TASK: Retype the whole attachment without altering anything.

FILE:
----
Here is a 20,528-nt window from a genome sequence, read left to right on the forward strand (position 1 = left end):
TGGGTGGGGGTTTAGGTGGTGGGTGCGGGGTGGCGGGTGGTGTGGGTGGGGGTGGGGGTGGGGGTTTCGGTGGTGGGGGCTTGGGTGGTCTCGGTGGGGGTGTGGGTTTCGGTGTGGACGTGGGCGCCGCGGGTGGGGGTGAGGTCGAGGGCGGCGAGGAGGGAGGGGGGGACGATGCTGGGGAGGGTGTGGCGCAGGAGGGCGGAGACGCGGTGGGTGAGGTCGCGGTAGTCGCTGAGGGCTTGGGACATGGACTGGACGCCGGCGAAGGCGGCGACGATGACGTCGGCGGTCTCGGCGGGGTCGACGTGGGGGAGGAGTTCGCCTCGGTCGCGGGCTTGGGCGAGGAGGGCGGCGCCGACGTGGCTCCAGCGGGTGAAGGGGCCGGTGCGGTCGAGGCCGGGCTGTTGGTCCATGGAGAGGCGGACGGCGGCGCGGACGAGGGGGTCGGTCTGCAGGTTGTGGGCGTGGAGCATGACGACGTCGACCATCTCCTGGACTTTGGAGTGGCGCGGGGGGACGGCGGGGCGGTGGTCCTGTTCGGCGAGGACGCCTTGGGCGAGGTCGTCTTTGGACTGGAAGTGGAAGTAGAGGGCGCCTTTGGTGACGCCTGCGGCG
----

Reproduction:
Here is a 20,528-nt window from a genome sequence, read left to right on the forward strand (position 1 = left end):
TGGGTGGGGGTTTAGGTGGTGGGTGCGGGGTGGCGGGTGGTGTGGGTGGGGGTGGGGGTGGGGGTTTCGGTGGTGGGGGCTTGGGTGGTCTCGGTGGGGGTGTGGGTTTCGGTGTGGACGTGGGCGCCGCGGGTGGGGGTGAGGTCGAGGGCGGCGAGGAGGGAGGGGGGGACGATGCTGGGGAGGGTGTGGCGCAGGAGGGCGGAGACGCGGTGGGTGAGGTCGCGGTAGTCGCTGAGGGCTTGGGACATGGACTGGACGCCGGCGAAGGCGGCGACGATGACGTCGGCGGTCTCGGCGGGGTCGACGTGGGGGAGGAGTTCGCCTCGGTCGCGGGCTTGGGCGAGGAGGGCGGCGCCGACGTGGCTCCAGCGGGTGAAGGGGCCGGTGCGGTCGAGGCCGGGCTGTTGGTCCATGGAGAGGCGGACGGCGGCGCGGACGAGGGGGTCGGTCTGCAGGTTGTGGGCGTGGAGCATGACGACGTCGACCATCTCCTGGACTTTGGAGTGGCGCGGGGGGACGGCGGGGCGGTGGTCCTGTTCGGCGAGGACGCCTTGGGCGAGGTCGTCTTTGGACTGGAAGTGGAAGTAGAGGGCGCCTTTGGTGACGCCTGCGGCG